Del. Jay Jones Quits Before He Starts

Sorry, Delegate, I don’t buy it.

I’m delighted that you and your wife are expecting your first baby. And your determination to be a good dad is admirable. Every child should be so lucky.

But you’re quitting your job because a child is on the way? You’re gone in two weeks? You’re not even going to finish your current term, let alone begin your next one?


None of this makes sense.

Yet one day after the rising star of Virginia’s Democratic Party Tweeted about his growing family Jones released “My Letter to Virginia” that announced his departure from the House of Delegates. The letter went on at length about his commitment to the Commonwealth and the many demands on him. And the new baby, of course.

The upshot? He’s resigning “at the end of this year.”

That’s two weeks from now. A full two weeks before his first term ends. Yet, according to his Tweet, the baby isn’t due until summer.

Odd that Jones doesn’t feel a moral obligation to the 17,450 voters who came out in November to elect him to his second term, fully expecting him to represent them in Richmond. Or to the donors who funded his campaign. Or the volunteers who helped get him elected.

Frankly, I’d want a refund if I stroked a check to a politician who quit even before taking office.

Jones claims that he’ll likely run for attorney general again in 2025.

Good luck with that.

The young delegate is getting very bad advice if he thinks that clearing out now helps his prospects in four years. Voters and supporters feel betrayed when politicians suddenly throw in the towel.

Just ask anyone in Virginia Beach. Former Mayor Will Sessoms was re-elected for a four-year term in 2016 after being convicted on a conflict-of-interest charge. Rather audacious of him to run, but the voters wanted him.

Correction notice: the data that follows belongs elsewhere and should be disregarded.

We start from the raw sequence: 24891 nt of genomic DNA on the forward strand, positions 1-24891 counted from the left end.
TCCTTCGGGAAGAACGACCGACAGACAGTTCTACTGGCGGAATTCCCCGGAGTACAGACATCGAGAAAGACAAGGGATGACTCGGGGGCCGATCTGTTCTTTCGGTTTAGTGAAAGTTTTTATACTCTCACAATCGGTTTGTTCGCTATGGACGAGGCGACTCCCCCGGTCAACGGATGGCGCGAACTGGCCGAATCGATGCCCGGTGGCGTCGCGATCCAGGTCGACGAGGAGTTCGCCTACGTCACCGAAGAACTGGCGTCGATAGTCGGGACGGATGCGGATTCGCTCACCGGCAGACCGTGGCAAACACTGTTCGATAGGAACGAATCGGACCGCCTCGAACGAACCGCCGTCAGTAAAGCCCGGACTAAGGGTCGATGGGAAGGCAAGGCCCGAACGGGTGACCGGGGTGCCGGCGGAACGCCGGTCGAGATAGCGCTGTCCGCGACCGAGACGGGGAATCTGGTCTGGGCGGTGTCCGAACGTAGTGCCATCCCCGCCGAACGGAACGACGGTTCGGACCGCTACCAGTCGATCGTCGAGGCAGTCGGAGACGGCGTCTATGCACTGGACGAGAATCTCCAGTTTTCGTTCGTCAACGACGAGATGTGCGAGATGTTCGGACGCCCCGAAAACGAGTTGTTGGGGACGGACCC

Less than a year and a half into that term, however, Sessoms abruptly announced that he was quitting and offered some gibberish about needing a new job.

No one likes a quitter.

Jones has had an interesting but short political career. He was elected to the General Assembly in 2018 when he was 29. It wasn’t long before he announced that he was seeking the Democratic nomination for Virginia Attorney General.

He lost that bid last spring to soon-to-be-former Attorney General Mark Herring by a wide 43% to 57% margin. Jones, 32, then turned his attention to retaining the seat in the House he’d held for two years.

The 89th District is heavily Democratic and Jones won in a landslide, with nearly 80% of the vote.

It appears that a special election will have to be called to fill his seat, courtesy of taxpayers. That also won’t endear him to the electorate.

Look, I don’t know what’s going on. There are rumors that Jones may be taking an out-of-state job. I messaged Jones Thursday asking him about his future and as of this writing, he has not responded.

When a politician flees his office to “spend more time with his family,” it’s often a troubling sign. Absent a good reason, it indicates that at the very least, the politician is unserious about public service.

If Jones can’t come up with a cogent explanation for his sudden departure his political future in Virginia is not promising.

This column has been republished with permission from Kerry: Unemployed & Unedited.